Best Ways To Celebrate Black History Month 2013 In Atlanta

February 4, 2013 8:00 AM

Black history month

Recognized as a cultural capital for America’s black citizens, Atlanta represents both the civil rights struggle in America of the past and the great legacy of black Americans. In particular, Martin Luther King Jr. is practically synonymous with both Atlanta and Black History Month. Atlanta has many events scheduled to help the public celebrate.

Martin Luther King Jr. National Historic Site
450 Auburn Ave. N.E.
Atlanta, GA 30312
(404) 331-5190

There are many places in Atlanta dedicated to Martin Luther King Jr. and his legacy. Some of these include public art such as statues and plaques, but few give people the chance to learn as much as the National Park Service’s Martin Luther King Visitor Center. Located on historic Auburn Avenue, there are video programs accessible to children as well as a special exhibition called “Courage to Lead.” The National Park Service is also in charge of The King Center, MLK’s birthplace, located nearby.

Related: Best Bizarre Statues Or Public Art In Atlanta

Black History Month Parade
Start: Martin Luther King, Jr. Historic District
End: Underground Atlanta
Atlanta, GA
(866) 551-5666

Date: Feb. 23 from 12 p.m. to 2 p.m.

The Martin Luther King Visitor Center is open throughout the year, but Auburn Avenue will also be hosting its once-a-year Black History Parade on the 23rd. This is a perfect complement to the somber history of the civil rights movement because it focuses on celebrating the unique cultural accomplishments of blacks across America. The parade will feature marching bands, an Atlanta staple, as well as music from every genre imaginable. These entertainers will make this event fun for people of all ages.

Related: Most Iconic Works of Art in Atlanta

Plantation Quilts and Gifts in Underground Atlanta
50 Alabama St.
Atlanta, GA 30303
(404) 468-7050

Similar to the Black History Parade, Underground Atlanta offers a very accessible entry point to black history. The location is very well traveled, and besides the shopping options, there are actually a few interesting pieces of history. There are railcars which used to be a big part of Atlanta, but more importantly there is also a place to see plantation quilts. There is somewhat of an academic controversy over the claims that these antebellum blankets were actually “Quilt Codes.” Some have claimed that secret messages or maps were written into the patterns of these quilts. This claim aside, these handmade works of art are still worth seeing.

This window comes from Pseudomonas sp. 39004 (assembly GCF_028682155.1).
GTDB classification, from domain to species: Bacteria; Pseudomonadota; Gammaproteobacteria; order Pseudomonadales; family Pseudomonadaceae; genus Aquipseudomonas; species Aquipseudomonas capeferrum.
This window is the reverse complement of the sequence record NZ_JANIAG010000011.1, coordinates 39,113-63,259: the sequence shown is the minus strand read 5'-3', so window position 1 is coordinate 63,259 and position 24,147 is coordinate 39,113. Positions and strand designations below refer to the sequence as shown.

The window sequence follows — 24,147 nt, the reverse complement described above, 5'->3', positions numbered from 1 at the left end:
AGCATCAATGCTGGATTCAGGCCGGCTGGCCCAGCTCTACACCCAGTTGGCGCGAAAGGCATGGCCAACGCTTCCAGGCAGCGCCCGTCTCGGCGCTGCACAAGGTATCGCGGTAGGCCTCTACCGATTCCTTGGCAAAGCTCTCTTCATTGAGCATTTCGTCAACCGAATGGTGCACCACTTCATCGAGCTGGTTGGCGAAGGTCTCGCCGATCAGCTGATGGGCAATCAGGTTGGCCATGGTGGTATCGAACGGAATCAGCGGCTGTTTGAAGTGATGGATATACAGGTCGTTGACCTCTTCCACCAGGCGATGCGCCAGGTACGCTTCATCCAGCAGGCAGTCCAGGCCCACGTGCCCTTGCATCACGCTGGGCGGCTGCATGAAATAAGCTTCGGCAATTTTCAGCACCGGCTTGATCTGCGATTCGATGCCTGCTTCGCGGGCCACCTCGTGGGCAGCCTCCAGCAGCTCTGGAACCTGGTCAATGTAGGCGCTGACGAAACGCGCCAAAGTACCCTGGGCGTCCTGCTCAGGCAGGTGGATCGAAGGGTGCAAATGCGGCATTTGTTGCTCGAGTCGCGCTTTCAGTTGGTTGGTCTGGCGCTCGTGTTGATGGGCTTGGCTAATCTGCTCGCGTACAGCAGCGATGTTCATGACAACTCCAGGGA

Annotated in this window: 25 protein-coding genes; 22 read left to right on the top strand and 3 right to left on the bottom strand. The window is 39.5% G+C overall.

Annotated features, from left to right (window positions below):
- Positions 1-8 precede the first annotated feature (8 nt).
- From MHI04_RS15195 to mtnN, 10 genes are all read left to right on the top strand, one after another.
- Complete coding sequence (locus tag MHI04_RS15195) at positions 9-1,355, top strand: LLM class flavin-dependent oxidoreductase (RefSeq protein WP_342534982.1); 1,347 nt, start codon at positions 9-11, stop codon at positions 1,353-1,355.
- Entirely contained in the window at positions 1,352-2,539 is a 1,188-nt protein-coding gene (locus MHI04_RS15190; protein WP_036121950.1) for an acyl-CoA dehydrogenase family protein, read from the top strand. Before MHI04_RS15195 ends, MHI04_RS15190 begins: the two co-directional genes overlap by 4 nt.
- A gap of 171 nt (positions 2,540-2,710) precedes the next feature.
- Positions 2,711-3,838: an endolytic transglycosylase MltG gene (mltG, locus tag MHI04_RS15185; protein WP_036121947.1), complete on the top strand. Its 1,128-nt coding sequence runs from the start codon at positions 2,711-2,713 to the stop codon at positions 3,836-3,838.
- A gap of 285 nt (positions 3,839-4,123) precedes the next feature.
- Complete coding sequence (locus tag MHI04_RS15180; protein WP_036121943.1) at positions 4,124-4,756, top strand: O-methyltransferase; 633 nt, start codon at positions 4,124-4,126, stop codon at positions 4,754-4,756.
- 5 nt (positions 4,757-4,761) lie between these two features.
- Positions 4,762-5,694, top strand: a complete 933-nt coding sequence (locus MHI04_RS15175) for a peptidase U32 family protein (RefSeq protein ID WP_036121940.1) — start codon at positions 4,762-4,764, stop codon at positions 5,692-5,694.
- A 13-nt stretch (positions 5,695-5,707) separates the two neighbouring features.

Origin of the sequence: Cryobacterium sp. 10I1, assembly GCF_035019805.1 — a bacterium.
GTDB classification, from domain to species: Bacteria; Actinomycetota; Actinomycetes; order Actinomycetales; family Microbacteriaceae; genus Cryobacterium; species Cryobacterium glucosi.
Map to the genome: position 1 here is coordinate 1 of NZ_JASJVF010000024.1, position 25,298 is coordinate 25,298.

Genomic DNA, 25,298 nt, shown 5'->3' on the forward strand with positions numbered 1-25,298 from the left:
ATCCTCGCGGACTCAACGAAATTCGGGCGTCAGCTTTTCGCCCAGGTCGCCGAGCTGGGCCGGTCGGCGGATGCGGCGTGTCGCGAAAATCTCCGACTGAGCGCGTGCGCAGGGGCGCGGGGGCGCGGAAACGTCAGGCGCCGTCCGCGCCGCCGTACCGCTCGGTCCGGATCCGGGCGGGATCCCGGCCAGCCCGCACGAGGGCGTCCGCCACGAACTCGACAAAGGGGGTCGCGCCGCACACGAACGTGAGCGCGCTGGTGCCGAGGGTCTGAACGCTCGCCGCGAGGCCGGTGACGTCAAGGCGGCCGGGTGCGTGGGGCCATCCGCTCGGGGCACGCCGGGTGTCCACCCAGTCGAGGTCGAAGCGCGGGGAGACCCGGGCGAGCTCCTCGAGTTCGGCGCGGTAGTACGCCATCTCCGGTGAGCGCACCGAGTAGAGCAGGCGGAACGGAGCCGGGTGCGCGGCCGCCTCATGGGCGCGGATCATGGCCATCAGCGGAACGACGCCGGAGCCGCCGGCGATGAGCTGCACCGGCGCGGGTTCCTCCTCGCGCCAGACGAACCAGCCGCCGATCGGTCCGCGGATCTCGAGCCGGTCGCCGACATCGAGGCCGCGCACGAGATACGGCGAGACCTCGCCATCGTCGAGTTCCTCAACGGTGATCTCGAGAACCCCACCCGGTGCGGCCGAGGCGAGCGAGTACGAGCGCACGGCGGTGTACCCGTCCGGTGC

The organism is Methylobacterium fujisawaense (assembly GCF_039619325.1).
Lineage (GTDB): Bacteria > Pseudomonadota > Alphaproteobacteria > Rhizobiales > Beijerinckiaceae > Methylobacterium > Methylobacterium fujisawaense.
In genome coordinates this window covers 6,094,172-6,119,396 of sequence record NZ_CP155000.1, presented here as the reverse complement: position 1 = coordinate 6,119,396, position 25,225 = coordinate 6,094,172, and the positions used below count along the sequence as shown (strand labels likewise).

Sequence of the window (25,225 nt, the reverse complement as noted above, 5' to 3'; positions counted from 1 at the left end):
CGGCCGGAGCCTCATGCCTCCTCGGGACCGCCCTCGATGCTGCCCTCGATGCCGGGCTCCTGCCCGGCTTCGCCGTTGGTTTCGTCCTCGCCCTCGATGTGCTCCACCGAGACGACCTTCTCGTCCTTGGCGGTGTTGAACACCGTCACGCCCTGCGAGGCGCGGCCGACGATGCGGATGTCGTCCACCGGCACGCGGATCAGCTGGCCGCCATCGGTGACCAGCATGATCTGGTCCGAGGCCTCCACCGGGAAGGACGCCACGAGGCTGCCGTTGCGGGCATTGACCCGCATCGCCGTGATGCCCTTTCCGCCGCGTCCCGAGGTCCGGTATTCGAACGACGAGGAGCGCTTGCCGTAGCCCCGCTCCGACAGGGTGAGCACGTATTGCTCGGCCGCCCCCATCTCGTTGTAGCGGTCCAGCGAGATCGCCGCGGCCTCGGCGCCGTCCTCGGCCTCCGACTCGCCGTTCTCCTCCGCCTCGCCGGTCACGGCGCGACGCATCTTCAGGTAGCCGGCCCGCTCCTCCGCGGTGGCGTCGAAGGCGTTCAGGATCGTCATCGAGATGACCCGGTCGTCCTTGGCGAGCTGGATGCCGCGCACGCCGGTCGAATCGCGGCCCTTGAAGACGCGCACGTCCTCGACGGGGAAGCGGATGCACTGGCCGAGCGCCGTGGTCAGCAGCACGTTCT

“Slavery at Jefferson’s Monticello” Exhibit at Atlanta History Center
130 W. Paces Ferry Road N.W.
Atlanta, GA 30305
(404) 814-4000

The Atlanta History Center will be displaying a traveling exhibit starting February 1st which will last through July 7. “Slavery at Jefferson’s Monticello: How the Word is Passed Down” is presented as a partnership with the Smithsonian National Museum of African American History and Culture. Drawing on oral history from almost two hundred people, this exhibit illustrates the lives of enslaved blacks in the Jefferson estate. The hypocrisy of the great American historical figure is something still relevant today and worth exploring. This is an exhaustive look at every aspect of black families traced through stories down to their contemporary descendants.

Clarke Atlanta University Art Galleries
223 James P. Brawley Drive S.W.
Atlanta, GA 30314
(404) 880-6102

Clarke Atlanta University has a permanent collection of over 600 pieces, which it defines as African, African American and Contemporary American. Perhaps most prominent is Hale Woodruff’s “Art of Negro” mural series located in the atrium. Mostly developed between 1940-1970, CAU’s collection of art tells a cultural story of America from the black perspective. Household names like Romare Bearden, Radcliff Bailey and Henry O. Tanner are just some of the artists represented.

With a BFA in Digital Media, Sean Mills has worked for design firms with clients across the United States. He has worked as an illustrator and visual designer, and has shown paintings in juried exhibitions. He currently works as a studio artist and writer in Atlanta, Georgia. His work can be found at

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